NNT pseudoexon activation as a novel mechanism for disease in two siblings with familial glucocorticoid deficiency

Novoselova, Tatiana ORCID logoORCID: https://orcid.org/0000-0002-2394-4667, Rath, Shoshana R., Carpenter, Karen, Pachter, Nicholas, Dickinson, Jan E., Price, Glynis, Chan, Li F., Choong, Catherine S. and Metherell, Louise A. (2015) NNT pseudoexon activation as a novel mechanism for disease in two siblings with familial glucocorticoid deficiency. The Journal of Clinical Endocrinology and Metabolism, 100 (2) . E350-E354. ISSN 0021-972X [Article] (doi:10.1210/jc.2014-3641)

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Intronic DNA frequently encodes potential exonic sequences called pseudoexons. In recent years, mutations resulting in aberrant pseudoexon inclusion have been increasingly recognized to cause disease.
To find the genetic cause of familial glucocorticoid deficiency (FGD) in two siblings.
The proband and his affected sibling, from nonconsanguineous parents of East Asian and South African origin, were diagnosed with FGD at the ages of 21 and 8 months, respectively.
Whole exome sequencing was performed on genomic DNA (gDNA) of the siblings. Variants in genes known to cause FGD were assessed for causality. Further analysis of gDNA and cDNA was performed by PCR/RT-PCR followed by automated Sanger sequencing.
Whole exome sequencing identified a single, novel heterozygous variant (p.Arg71*) in nicotinamide nucleotide transhydrogenase (NNT) in both affected individuals. Follow-up cDNA analysis in the proband identified a 69-bp pseudoexon inclusion event, and Sanger sequencing of his gDNA identified a 4-bp duplication responsible for its activation. The variants segregated with the disease: p.Arg71* was inherited from the mother, the pseudoexon change was inherited from the father, and an unaffected sibling had inherited only the p.Arg71* variant.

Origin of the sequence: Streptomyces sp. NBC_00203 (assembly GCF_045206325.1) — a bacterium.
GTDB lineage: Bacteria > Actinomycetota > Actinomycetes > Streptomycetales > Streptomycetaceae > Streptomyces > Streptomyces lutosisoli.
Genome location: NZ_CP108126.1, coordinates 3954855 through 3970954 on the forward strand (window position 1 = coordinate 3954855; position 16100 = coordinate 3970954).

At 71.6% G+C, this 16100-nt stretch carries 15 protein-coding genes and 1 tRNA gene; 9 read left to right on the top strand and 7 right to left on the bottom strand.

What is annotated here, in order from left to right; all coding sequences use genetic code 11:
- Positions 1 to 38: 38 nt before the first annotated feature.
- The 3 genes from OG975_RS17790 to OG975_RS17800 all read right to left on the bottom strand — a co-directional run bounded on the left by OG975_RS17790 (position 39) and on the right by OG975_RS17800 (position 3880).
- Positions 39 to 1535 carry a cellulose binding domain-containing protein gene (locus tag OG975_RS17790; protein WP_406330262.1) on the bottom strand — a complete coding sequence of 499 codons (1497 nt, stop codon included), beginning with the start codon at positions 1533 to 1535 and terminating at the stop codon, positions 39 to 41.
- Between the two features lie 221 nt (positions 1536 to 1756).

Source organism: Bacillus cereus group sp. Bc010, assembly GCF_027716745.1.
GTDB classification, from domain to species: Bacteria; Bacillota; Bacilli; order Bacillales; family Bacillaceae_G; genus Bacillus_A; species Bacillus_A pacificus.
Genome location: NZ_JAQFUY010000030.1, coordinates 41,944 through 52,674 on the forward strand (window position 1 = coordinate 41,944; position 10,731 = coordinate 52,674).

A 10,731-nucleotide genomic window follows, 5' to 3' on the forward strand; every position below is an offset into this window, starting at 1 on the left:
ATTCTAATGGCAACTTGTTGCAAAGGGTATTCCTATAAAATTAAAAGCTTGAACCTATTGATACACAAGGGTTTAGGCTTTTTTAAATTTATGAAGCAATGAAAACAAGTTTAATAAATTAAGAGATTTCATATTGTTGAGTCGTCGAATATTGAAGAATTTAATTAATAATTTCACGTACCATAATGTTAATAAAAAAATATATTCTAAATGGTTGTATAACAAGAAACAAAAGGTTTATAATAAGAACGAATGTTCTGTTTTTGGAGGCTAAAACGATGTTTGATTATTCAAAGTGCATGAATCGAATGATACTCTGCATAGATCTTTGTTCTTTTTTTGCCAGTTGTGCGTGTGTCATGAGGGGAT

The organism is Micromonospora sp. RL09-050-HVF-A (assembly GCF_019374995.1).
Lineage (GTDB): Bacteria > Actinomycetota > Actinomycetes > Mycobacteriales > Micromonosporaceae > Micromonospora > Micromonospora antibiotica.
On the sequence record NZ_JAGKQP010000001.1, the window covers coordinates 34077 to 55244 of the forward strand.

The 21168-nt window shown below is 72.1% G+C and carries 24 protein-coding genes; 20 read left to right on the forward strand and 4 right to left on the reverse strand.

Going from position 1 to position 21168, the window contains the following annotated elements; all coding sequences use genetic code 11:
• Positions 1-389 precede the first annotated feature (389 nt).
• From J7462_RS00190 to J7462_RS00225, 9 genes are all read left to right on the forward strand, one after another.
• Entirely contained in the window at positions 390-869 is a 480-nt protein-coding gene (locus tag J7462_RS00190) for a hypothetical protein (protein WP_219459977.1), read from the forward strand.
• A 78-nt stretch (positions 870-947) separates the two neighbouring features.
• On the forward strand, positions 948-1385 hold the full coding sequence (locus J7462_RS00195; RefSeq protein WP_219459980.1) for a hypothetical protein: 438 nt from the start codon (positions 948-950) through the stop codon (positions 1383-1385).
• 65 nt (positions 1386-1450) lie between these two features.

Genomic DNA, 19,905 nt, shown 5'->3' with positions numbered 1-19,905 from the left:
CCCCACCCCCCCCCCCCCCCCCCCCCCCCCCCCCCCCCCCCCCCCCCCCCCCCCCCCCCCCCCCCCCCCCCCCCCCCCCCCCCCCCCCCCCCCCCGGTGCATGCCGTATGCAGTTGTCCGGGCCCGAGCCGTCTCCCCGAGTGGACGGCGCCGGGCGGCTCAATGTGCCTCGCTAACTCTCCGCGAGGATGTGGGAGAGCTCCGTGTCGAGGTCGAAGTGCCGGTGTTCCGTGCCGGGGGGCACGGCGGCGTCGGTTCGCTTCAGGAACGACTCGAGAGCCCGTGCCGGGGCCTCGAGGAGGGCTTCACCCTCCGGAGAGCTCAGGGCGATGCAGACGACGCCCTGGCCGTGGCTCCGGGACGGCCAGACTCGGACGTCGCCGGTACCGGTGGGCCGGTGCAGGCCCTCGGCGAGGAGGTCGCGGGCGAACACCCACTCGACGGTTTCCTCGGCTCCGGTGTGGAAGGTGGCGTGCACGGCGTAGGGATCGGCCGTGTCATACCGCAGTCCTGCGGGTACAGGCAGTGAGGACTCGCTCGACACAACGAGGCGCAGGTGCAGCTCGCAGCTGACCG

FGD in these siblings is caused by compound heterozygous mutations in NNT; one causing pseudoexon inclusion in combination with another leading to Arg71*. Discovery of this pseudoexon activation mutation highlights the importance of identifying sequence changes in introns by cDNA analysis. The clinical implications of these findings include: facilitation of antenatal genetic diagnosis, early institution of potentially lifesaving therapy, and the possibility of preventative or curative intervention

Item Type: Article
Research Areas: A. > School of Science and Technology > Natural Sciences
Item ID: 28131
Notes on copyright: This article has been published under the terms of the Creative Commons Attribution License (CC-BY; https://creativecommons.org/licenses/by/4.0/), which permits unrestricted use, distribution, and reproduction in any medium, provided the original author and source are credited. Copyright for this article is retained by the author(s).
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Depositing User: Tatiana Novoselova
Date Deposited: 11 Nov 2019 18:03
Last Modified: 20 Aug 2020 22:11
URI: https://eprints.mdx.ac.uk/id/eprint/28131

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